July 12 - Banking giants JP Morgan Chase and Wells Fargo handily surpassed second quarter targets but a repeat performance in the year ahead may be challenging. Jeanne Yurman reports.
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Mega banks, JP Morgan Chase and Wells Fargo reported second quarter results blowing past Wall Street forecasts as they kicked off the earnings season for banks.
JP Morgan's quarterly profit shot up 31% to $6.5 billion while Wells Fargo's jumped 20% to just over $5.25 billion.
JP Morgan, the nation's largest bank, upped its dividend amid strong trading and investment banking. And Wells Fargo, the number one mortgage lender saw an improved home loan business.
Great quarter, say many analysts, but enjoy it while it lasts. Looming large is the prospect of higher long term interest rates. The yield on 10-year Treasuries has risen as much as one percentage point from record lows in early May and is expected to go higher.
That spurring loftier interest rates which can help improve banks' net interest margins - a gauge of how profitable the banks' loans are - but not right away says Tom Alonso, Macquarie Securities.
TOM ALONSO, SENIOR ANALYST U.S. BANKS, MACQUARIE SECURITIES SAYING (English):
"In the longer run higher rates are good for banks but there will be an adjustment period, especially if you have a very quick move like we've seen here."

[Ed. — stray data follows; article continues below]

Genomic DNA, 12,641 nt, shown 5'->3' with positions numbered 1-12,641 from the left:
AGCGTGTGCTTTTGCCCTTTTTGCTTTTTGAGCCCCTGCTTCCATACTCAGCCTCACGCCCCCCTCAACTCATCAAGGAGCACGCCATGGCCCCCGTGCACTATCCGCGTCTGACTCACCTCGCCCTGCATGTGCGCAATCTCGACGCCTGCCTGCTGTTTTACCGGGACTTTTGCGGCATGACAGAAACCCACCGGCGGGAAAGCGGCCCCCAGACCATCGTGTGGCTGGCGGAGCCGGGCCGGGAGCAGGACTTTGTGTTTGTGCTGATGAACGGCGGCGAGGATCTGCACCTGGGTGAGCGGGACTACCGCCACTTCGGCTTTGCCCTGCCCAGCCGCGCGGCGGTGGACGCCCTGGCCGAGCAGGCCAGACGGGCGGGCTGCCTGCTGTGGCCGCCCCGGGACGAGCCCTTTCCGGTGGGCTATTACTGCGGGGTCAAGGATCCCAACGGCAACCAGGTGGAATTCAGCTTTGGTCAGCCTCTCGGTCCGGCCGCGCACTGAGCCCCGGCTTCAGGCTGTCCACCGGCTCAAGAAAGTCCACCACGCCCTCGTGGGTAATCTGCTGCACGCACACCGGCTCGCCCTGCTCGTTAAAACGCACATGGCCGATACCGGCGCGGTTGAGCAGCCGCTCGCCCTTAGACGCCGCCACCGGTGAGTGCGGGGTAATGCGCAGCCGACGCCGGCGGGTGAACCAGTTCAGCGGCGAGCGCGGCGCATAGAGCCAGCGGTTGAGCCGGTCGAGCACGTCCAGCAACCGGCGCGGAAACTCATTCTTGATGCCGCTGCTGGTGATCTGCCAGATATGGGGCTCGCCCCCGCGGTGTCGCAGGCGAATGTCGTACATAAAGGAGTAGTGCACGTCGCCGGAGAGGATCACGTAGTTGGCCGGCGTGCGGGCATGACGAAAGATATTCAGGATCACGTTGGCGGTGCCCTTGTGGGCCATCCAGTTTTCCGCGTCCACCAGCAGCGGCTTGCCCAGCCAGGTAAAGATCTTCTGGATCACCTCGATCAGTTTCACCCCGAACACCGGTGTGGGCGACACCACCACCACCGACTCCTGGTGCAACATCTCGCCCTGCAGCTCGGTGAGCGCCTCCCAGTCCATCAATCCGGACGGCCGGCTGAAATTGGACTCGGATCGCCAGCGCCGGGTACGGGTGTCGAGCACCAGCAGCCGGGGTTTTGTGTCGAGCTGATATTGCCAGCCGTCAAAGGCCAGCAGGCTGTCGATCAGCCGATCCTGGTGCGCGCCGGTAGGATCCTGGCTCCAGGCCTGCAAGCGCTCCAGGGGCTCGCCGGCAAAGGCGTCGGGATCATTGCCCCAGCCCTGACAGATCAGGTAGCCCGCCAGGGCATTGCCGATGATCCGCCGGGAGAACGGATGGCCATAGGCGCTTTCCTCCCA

Banks make more money on loans with higher lending rates, but those higher rates also hurt their current holdings, like bonds and mortgage demand especially refinancings which are already feeling the pinch says Standard & Poor's Capital IQ's Erik Oja.
ERIK OJA, EQUITY ANALYST, STANDARD & POOR'S CAPITAL I.Q. SAYING (English):
"In terms of loan growth it was quite low for both. In fact a little bit lower than we expected. So if we can cast that out to next week we will probably see pretty low loan growth in the second quarter. Revenue growth is under challenge."
Another drag on future profits: both banks got a healthy bottom line boost from lower loan loss reserves. That is as the quality of customers' credit improved, banks didn't have to set aside as much money for loans expected to go bad. Experts say that likely won't be repeated to the same degree in coming quarters.
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